Egypt’s central bank kept its key interest rates unchanged on Thursday, holding fire on further action until the impact on inflation of last month’s steep hike in borrowing costs becomes clearer.
The Monetary Policy Committee kept the overnight deposit rate at 14.75 percent and the overnight lending rate at 15.75 percent, the bank said in a statement, as predicted by seven out 11 economists polled by Reuters this week.
The bank had already raised rates by a cumulative 550 basis points this year.
In early November, the central bank ditched its foreign exchange peg of 8.8 pounds per dollar and, to help stabilise the newly floated currency, raised interest rates by 300 basis points. The pound has since weakened to around 19 per dollar EGP1=.
Annual headline inflation surged to an eight-year high of 19.4 percent in November, and many economists expect prices to keep rising next year, driven by economic reforms, including subsidy cuts and tax increases.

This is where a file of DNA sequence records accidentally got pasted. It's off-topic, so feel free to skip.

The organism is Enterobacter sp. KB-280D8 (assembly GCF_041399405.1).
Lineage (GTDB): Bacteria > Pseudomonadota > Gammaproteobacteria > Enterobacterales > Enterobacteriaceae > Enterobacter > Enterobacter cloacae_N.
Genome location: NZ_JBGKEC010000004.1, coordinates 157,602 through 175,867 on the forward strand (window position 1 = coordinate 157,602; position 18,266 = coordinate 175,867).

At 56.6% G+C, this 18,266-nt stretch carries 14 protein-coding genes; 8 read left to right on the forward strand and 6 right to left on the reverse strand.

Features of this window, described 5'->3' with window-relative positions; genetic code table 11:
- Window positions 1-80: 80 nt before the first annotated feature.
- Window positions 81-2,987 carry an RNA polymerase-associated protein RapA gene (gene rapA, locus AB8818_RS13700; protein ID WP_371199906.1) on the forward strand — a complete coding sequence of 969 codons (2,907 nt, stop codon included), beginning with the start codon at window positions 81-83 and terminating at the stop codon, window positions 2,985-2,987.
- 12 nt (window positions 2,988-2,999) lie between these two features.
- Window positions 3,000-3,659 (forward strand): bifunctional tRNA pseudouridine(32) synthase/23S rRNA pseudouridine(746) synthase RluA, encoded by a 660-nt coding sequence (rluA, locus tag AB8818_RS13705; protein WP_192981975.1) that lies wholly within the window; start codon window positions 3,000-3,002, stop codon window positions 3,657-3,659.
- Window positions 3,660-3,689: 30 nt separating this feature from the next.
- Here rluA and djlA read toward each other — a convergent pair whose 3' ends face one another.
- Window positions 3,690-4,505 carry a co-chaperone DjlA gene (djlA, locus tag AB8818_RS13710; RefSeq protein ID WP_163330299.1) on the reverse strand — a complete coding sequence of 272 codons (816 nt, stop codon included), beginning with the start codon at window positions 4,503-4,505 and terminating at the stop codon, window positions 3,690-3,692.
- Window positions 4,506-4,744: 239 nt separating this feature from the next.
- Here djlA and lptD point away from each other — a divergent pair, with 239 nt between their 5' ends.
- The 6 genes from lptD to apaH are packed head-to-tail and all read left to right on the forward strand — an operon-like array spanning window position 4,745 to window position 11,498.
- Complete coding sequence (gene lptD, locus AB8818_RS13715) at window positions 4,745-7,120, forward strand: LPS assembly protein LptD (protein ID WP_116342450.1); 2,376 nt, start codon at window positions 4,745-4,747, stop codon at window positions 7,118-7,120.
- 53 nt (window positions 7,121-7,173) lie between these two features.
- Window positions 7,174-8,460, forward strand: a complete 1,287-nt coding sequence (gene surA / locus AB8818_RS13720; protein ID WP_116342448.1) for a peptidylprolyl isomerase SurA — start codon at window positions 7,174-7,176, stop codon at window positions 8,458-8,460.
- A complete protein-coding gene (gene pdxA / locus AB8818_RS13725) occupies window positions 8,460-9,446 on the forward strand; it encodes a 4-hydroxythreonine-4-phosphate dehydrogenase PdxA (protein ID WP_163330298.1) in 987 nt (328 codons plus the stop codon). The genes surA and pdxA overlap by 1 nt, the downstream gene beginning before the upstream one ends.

“Consumer prices during November were strongly impacted by the economic reform measures related to the foreign exchange rate market liberalisation as well as the hydrocarbon subsidies adjustment,” the MPC said in a statement.
“Looking ahead, annual inflation is expected to narrow after being impacted by transitory cost-push factors stemming from the economic reform measures … At this juncture and given the balance of risks, the MPC judges that the key CBE rates are currently appropriate.”
Egypt had been struggling with a foreign currency shortage since an uprising in 2011 drove away tourists and foreign investors, both major sources of hard currency.
In November, it sealed a $12 billion, three-year loan from the International Monetary Fund to support its economic reform programme.